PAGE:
Whiteley | Opera Australia

Whiteley | Opera AustraliaLeft – Julie Lea Goodwin and Leigh Melrose. Cover – Leigh Melrose. Photos – Prudence Upton

Not since Alan John’s wonderful Eighth Wonder has a new opera by an Australian composer burst upon the scene with so rapturous a reception as Elena Kats Chernin’s Whiteley. Grateful to listen to, and uncomplicated to sing, it displays the composer’s trademark eclecticism of styles, moving easily between gestures from popular music, dance music, and American minimalism (but, unlike Phillip Glass and Steve Reich, she knows when to stop!), and combining these with her own harmonic and rhythmic language which is always immediately intelligible, yet spicy, to produce something which is as Australian as new Australian cuisine.

Whiteley shares several themes and details with The Eighth Wonder. Both have as one of their themes the nature of art. Both include a panegyric on the beauty of Sydney Harbour, one seen from Brett Whiteley’s Lavender Bay house, and the other of course from just across the water. Both have a comic crowd scene, in the case of Whiteley the scene where the British art critics use the ponderous and pretentious language so beloved by such people to describe the Tate Gallery’s recent acquisition of one of Whiteley’s paintings. And curiously, though by no means irrelevantly, both bring the Queen onto the stage.

But Whiteley is a tragedy. The tragedy of an artist rushing through the doors of perception in search of transcendence, destroying himself and damaging others in the process of creating some of the most profound canvasses ever to come out of this country. Both Fleming and Kats Chernin tried to soften this tragedy, partly by allowing the audience into Wendy Whiteley’s secret garden, but this had somehow too small-scale an effect compared to Brett Whitely’s massive, convoluted genius. Fleming and Kats Chernin refused to end the opera with Whiteley’s drug overdose, closing instead with a trio for his mother (sung by Dominica Matthews), his wife Wendy (sung and acted brilliantly throughout the opera by Julia Lea Goodwin), and their daughter Arkie (engagingly performed by Kate Amos). It’s a beautiful piece of music, but to my mind it sits almost as uneasily after the climax of the opera as the sextet which closes Mozart’s Don Giovanni. But then perhaps my soul is too much in the 19th century…

The opera proceeds through a series of fragmentary episodes in the artist’s life, a fragmentation mirrored in the linguistically condensed libretto by Justin Fleming, and with spectacular success in David Freeman’s direction. I have always admired Freeman’s work, but I’d say that this opera is his masterpiece. He saturates the stage space with Whiteley’s paintings, often fracturing even these by superimposing them on moving flats, and thus immerses the audiences in the artist’s world. Having the birds fly out of Giotto’s St Francis was brilliantly unexpected. And Freeman uses the revolve stage with a variety that I have never seen before. (The Opera House’s revolve stage has not always worked seamlessly – I remember a production of I think it was Tannhäuser where the audience had to wait an hour and a quarter for the second act to arrive – but it works really well now). The revolve does enable characters to walk without changing their position on the stage, which was Brecht’s purpose in inventing it for Mother Courage in the 1930s, and also to change the set. But it was also used to heighten the emotional distance between characters, when one would be on the revolve and the other not. And using it to show the wordlessly wailing women in the walls of John Christie’s 10 Rillington Place is a fantastic coup de théâtre.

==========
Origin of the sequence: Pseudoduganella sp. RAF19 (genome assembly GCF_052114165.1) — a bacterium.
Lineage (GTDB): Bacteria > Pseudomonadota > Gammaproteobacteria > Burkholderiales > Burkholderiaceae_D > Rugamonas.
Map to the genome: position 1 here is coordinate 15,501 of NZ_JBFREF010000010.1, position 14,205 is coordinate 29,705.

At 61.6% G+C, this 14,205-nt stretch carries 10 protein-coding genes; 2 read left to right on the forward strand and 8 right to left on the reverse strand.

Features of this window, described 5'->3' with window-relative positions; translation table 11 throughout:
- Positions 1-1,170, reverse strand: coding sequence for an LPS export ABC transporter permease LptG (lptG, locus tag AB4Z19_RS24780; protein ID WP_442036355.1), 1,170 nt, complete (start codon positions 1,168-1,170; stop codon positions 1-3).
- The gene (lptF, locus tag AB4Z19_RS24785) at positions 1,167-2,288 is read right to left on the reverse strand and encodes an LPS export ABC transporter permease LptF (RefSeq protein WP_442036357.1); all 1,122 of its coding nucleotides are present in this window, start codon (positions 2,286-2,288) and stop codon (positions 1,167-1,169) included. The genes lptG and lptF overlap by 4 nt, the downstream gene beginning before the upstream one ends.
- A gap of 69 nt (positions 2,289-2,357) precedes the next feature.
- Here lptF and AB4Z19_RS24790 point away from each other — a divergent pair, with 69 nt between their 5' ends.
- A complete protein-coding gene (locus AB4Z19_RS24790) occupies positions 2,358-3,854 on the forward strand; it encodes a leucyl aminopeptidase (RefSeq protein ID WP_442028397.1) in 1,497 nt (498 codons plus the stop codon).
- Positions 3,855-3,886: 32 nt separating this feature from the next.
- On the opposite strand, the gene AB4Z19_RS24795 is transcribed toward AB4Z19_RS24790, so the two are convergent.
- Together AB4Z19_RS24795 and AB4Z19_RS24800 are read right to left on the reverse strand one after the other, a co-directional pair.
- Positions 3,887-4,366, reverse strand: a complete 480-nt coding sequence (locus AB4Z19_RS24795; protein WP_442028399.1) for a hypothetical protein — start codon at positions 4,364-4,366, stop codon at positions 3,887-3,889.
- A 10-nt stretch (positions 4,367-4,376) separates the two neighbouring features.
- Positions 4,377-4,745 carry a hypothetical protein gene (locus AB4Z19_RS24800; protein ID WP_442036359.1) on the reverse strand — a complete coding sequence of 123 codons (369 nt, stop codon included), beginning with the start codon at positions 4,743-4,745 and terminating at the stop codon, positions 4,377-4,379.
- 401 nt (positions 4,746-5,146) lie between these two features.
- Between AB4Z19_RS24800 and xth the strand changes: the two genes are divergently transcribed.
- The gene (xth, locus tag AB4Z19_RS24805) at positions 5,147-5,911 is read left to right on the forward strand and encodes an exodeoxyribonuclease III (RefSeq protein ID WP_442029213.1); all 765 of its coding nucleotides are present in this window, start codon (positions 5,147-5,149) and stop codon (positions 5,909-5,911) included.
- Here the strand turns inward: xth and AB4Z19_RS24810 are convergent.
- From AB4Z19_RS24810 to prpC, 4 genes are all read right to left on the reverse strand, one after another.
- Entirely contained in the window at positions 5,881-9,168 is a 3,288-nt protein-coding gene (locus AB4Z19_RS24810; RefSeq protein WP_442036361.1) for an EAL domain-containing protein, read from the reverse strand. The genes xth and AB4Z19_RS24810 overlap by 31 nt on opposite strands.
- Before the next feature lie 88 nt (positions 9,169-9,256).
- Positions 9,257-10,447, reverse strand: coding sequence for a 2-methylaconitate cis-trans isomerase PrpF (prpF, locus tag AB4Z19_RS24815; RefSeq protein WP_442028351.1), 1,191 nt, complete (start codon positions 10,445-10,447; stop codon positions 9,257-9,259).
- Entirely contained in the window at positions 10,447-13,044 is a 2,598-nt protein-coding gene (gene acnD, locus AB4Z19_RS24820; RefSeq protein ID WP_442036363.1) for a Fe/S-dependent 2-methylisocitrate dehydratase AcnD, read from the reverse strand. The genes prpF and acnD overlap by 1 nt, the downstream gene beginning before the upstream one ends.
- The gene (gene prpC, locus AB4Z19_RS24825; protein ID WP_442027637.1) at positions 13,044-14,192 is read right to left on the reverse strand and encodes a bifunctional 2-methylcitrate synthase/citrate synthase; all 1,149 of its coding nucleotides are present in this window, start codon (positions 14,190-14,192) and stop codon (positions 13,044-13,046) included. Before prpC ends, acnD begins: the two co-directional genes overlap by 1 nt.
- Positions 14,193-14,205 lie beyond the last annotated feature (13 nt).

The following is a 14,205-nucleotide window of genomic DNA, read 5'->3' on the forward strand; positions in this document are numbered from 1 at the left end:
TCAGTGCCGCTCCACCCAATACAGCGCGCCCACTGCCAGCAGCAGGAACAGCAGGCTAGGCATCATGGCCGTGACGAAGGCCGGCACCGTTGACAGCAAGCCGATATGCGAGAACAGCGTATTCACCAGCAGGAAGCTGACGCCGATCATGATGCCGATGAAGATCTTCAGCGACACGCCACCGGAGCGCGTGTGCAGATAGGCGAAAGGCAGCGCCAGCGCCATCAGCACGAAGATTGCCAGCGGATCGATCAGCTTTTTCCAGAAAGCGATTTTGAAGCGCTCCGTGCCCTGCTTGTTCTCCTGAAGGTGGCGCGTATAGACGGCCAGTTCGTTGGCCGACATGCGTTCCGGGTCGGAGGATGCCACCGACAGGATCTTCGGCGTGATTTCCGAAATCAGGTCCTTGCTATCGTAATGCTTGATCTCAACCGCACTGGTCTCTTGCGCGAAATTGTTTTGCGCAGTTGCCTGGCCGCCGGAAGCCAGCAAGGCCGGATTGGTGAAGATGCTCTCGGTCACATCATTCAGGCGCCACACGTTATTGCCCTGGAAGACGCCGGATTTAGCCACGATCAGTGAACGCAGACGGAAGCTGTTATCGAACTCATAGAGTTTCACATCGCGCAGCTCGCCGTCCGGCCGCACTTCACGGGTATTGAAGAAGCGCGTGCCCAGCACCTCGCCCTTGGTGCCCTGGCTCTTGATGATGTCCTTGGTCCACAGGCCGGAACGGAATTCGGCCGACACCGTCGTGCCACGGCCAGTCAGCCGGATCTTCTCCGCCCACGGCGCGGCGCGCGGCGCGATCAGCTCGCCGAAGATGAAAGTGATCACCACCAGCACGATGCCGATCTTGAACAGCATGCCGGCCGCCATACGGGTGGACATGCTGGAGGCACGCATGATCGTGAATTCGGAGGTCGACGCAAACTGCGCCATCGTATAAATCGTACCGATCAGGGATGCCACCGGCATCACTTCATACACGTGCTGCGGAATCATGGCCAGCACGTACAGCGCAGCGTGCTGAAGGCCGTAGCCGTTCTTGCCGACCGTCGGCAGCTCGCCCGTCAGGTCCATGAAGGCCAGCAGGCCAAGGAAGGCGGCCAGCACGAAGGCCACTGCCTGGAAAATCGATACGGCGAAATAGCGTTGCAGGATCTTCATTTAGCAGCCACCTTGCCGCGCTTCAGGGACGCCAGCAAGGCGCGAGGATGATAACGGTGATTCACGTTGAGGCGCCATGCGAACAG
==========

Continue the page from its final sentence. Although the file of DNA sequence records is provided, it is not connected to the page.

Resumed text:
The part of Whiteley is a tour de force for any tenor. He is onstage almost the entire time, and Leigh Melrose created the role with vigour and freshness from beginning to end. Kats Chernin’s score is delicate, always allowing the singers to shine effortlessly over it, and this meant that you could hear far more of the actual words sung than is usual in opera. Melrose shone even among a fine cast in this respect. Of the minor roles, I would single out Celeste Lazarenko, who was a seductively mellifluous Fijian Woman, and Nicolas Jones, the tenor who sang the part of Michael Driscoll and also the bartender who takes Whiteley, like Virgil in Dante’s inferno, towards the dark realms. The OA chorus, trained by Antony Hunt, was, as always, impeccable. The whole score was conducted lovingly by Tahu Matheson, the woodwind playing in particular being often entrancing.

Whiteley is a triumph. I hope that, like The Eighth Wonder, it will have several revivals, But it left me with one question.

I visited the Brett Whiteley Studio yesterday, and saw for the first time Whiteley’s masterpiece, the painting Alchemy. I was told by the studio’s coordinator, Alec George, that Kats Chernin, unsurprisingly, had visited the studio during her preparation for the opera. Sitting opposite this mighty painting she played sketches for the opera. Yet, although some of the 18 panels which make up the painting do figure in Freeman’s design, the painting itself doesn’t figure in the plot of the opera. Was that because dealing with this work would have broken through the frame so devastatingly that we simply wouldn’t have been able to cope?

Opera Australia presents
Whiteley
composer Elena Kats-Chernin AO | libretto Justin Fleming

Director David Freeman

Venue: Joan Sutherland Theatre, Sydney Opera House NSW
Dates: July 15 – 30, 2019
Bookings: opera.org.au

 

 

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